deriving a first ratio of an average intensity of a peripheral portion of said reaction vessel to an average intensity of a background surrounding said reaction vessel; and
comparing said first ratio with a predetermined first threshold value to judge that the pattern is of the blank sample when the first ratio is larger than the first threshold value.
4. A method according to claim 1, wherein prior to calculating a middle point from a pair of edge positions on a scanning line, a distance between these edge positions is calculated, and when the distance between these edge positions exceeds a predetermined threshold value, the relevant pair of edge positions is discarded.
5. A method according to claim 4, wherein prior to calculating the average of a plurality of middle points, each of the middle points is compared with a predetermined range, and when a middle point is not situated in said range, the relevant middle point is discarded.
6. A method according to claim 1, wherein said first operator is formed by an Enhanced Horizontal Line 4 Operator.
7. A method according to claim 1, wherein said particle pattern is first processed by a preliminary set of fast judgments to distinguish typical agglutinated and non-agglutinated patterns, and then the particle pattern is processed by a secondary set of precise judgments only when the particle pattern is not definitely judged by the preliminary set of fast judgments.
8. A method according to claim 7, wherein said preliminary set of fast judgments includes the steps of:
deriving a first ratio of an average intensity of a central portion of the particle pattern to an average intensity of a peripheral portion thereof;
comparing the first ratio with at least one predetermined first threshold value to judge that the particle pattern is an agglutinated pattern only when said first ratio is larger than said predetermined first threshold value;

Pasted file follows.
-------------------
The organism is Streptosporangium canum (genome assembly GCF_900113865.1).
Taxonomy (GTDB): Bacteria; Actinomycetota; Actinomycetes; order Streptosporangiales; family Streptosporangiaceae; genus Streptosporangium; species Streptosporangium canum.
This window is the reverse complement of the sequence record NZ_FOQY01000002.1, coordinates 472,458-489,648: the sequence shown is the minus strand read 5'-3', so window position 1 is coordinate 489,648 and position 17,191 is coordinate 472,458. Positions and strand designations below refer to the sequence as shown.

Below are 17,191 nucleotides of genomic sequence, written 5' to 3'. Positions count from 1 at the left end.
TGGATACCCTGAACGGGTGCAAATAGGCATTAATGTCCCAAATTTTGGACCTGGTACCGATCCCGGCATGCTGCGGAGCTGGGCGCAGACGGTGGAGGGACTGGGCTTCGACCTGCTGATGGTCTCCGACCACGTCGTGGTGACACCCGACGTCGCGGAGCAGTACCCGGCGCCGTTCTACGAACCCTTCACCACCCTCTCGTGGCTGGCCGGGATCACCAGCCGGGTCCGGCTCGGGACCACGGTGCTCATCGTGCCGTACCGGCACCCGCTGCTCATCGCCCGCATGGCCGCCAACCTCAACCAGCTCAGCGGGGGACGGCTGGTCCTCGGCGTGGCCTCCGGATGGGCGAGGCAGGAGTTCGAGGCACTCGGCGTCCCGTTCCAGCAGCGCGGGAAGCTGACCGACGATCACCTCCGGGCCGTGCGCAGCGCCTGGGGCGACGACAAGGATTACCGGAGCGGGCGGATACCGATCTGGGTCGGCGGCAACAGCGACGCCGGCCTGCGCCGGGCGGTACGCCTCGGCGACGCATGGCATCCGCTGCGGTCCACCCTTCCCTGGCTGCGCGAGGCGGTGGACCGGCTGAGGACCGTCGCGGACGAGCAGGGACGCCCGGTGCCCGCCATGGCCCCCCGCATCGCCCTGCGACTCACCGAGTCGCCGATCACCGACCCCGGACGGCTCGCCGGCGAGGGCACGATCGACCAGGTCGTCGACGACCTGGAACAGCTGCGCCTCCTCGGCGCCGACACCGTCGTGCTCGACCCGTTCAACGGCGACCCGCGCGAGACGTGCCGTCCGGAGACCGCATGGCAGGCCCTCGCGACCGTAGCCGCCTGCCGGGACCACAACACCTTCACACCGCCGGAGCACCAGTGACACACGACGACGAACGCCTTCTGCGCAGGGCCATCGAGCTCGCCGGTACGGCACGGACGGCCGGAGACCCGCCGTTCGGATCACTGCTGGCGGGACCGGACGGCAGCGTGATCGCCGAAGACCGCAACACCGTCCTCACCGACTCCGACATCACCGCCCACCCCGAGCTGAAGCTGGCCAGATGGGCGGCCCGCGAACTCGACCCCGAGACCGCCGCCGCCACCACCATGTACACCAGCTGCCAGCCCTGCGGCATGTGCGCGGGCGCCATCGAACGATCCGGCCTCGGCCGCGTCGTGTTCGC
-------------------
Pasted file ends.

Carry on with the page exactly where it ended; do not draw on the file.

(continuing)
deriving a sharpness signal representing the sharpness of a boundary of a center dot formed by a number of particles collected in a lowest center portion of said reaction vessel;
comparing said sharpness signal with at least one predetermined second threshold value to judge the particle pattern is a non-agglutinated pattern when the sharpness signal is larger than said second threshold value; and
judging the particle pattern to be agglutinated or non-agglutinated only when the results of said two comparisons are consistent with each other.
9. A method according to claim 8, wherein said secondary set of precise judgments comprises:
deriving a second ratio of a minimum intensity within said central portion to said average intensity of said peripheral portion;
comparing said second ratio with a predetermined third threshold value to judge that the particle pattern is agglutinated when said second ratio is larger than said third threshold value;
deriving an area of said center dot of the particle pattern;
comparing said area of said center dot with a predetermined fourth threshold value to judge that the particle pattern is agglutinated when said area is smaller than said fourth threshold value; and
judging the particle pattern to be a true agglutinated pattern only when the results of said two comparisons indicate that the relevant particle pattern is agglutinated.